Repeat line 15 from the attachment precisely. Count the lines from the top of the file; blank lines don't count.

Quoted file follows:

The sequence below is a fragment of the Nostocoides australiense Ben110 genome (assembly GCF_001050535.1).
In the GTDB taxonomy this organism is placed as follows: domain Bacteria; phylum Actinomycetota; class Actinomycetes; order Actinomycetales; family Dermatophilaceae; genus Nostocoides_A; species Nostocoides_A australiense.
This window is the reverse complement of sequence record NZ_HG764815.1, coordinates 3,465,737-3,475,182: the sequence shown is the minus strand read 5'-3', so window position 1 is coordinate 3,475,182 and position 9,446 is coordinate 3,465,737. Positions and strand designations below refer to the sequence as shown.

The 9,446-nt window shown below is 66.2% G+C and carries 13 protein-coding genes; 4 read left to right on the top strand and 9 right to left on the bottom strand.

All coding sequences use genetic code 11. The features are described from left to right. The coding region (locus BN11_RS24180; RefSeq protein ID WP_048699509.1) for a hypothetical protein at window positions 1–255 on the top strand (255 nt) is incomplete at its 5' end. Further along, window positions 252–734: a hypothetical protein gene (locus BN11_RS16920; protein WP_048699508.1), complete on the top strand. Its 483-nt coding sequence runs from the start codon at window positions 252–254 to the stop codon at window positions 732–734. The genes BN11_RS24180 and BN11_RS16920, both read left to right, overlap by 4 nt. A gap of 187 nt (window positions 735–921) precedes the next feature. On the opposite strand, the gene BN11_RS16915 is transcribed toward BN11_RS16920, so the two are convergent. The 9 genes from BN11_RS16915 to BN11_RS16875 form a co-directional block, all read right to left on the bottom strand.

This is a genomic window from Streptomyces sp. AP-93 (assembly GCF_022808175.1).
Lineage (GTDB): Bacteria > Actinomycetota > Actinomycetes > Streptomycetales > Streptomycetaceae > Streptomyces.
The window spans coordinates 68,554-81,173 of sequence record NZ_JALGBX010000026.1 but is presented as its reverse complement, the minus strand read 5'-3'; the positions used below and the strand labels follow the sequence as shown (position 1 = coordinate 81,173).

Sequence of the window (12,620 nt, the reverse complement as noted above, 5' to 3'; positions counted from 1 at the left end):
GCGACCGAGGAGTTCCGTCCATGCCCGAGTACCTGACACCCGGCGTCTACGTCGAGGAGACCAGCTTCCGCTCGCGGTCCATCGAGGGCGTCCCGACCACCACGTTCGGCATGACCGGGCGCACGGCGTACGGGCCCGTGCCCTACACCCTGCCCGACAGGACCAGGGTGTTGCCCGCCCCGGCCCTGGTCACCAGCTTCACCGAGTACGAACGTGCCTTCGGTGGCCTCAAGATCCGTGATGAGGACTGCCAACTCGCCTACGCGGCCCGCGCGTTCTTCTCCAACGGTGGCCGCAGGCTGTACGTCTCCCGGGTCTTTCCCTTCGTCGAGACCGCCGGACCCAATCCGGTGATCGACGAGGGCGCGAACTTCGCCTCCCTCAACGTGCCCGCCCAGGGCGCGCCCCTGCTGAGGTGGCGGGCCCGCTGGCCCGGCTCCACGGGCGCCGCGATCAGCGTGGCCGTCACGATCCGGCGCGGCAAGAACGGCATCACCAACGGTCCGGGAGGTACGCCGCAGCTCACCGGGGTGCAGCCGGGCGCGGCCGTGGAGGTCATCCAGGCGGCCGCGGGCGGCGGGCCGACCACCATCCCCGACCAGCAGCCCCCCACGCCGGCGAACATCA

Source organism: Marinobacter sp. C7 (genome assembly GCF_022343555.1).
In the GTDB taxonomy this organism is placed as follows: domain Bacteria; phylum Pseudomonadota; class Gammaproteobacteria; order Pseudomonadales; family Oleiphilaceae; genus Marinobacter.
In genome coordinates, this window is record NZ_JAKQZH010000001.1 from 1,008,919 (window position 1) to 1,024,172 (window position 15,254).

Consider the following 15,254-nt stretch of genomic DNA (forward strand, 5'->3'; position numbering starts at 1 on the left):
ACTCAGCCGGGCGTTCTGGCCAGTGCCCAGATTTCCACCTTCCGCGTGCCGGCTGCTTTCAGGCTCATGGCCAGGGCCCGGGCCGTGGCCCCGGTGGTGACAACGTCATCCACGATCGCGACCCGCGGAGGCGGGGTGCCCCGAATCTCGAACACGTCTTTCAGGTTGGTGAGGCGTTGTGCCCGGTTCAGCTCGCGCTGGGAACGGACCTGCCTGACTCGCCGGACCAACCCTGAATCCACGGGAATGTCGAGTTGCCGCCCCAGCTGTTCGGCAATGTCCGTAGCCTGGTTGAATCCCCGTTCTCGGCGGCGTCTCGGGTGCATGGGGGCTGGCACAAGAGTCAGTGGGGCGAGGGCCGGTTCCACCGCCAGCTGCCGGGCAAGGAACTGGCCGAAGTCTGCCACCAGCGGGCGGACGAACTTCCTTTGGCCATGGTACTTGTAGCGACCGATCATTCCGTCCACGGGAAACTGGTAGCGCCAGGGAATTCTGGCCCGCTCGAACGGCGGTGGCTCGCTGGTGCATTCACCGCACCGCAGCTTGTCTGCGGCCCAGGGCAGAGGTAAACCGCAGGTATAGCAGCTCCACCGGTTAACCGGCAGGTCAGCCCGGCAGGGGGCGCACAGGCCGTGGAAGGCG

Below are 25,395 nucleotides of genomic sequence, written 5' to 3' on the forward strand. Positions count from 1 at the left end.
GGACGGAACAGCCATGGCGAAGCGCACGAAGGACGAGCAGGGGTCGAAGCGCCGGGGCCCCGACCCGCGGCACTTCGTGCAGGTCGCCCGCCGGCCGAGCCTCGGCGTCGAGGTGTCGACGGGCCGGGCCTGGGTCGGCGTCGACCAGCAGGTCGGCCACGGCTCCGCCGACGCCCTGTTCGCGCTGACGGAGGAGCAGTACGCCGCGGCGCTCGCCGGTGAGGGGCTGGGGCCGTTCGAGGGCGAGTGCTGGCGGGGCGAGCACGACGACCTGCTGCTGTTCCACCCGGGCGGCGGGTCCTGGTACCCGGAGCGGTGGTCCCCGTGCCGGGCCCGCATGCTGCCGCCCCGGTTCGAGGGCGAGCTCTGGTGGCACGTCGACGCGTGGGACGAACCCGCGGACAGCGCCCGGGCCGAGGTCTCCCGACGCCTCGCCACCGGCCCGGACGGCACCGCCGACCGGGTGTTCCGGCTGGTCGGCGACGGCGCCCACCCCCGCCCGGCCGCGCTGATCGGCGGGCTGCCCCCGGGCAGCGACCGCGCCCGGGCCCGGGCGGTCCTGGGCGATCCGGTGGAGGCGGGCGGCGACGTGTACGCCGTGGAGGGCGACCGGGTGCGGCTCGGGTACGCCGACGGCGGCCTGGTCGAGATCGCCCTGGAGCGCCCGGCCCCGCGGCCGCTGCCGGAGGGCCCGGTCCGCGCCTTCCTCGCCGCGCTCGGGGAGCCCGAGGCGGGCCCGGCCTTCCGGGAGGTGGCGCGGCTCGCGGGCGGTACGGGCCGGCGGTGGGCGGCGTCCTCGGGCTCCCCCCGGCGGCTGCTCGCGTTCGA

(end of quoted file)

ACTCAGCCGGGCGTTCTGGCCAGTGCCCAGATTTCCACCTTCCGCGTGCCGGCTGCTTTCAGGCTCATGGCCAGGGCCCGGGCCGTGGCCCCGGTGGTGACAACGTCATCCACGATCGCGACCCGCGGAGGCGGGGTGCCCCGAATCTCGAACACGTCTTTCAGGTTGGTGAGGCGTTGTGCCCGGTTCAGCTCGCGCTGGGAACGGACCTGCCTGACTCGCCGGACCAACCCTGAATCCACGGGAATGTCGAGTTGCCGCCCCAGCTGTTCGGCAATGTCCGTAGCCTGGTTGAATCCCCGTTCTCGGCGGCGTCTCGGGTGCATGGGGGCTGGCACAAGAGTCAGTGGGGCGAGGGCCGGTTCCACCGCCAGCTGCCGGGCAAGGAACTGGCCGAAGTCTGCCACCAGCGGGCGGACGAACTTCCTTTGGCCATGGTACTTGTAGCGACCGATCATTCCGTCCACGGGAAACTGGTAGCGCCAGGGAATTCTGGCCCGCTCGAACGGCGGTGGCTCGCTGGTGCATTCACCGCACCGCAGCTTGTCTGCGGCCCAGGGCAGAGGTAAACCGCAGGTATAGCAGCTCCACCGGTTAACCGGCAGGTCAGCCCGGCAGGGGGCGCACAGGCCGTGGAAGGCG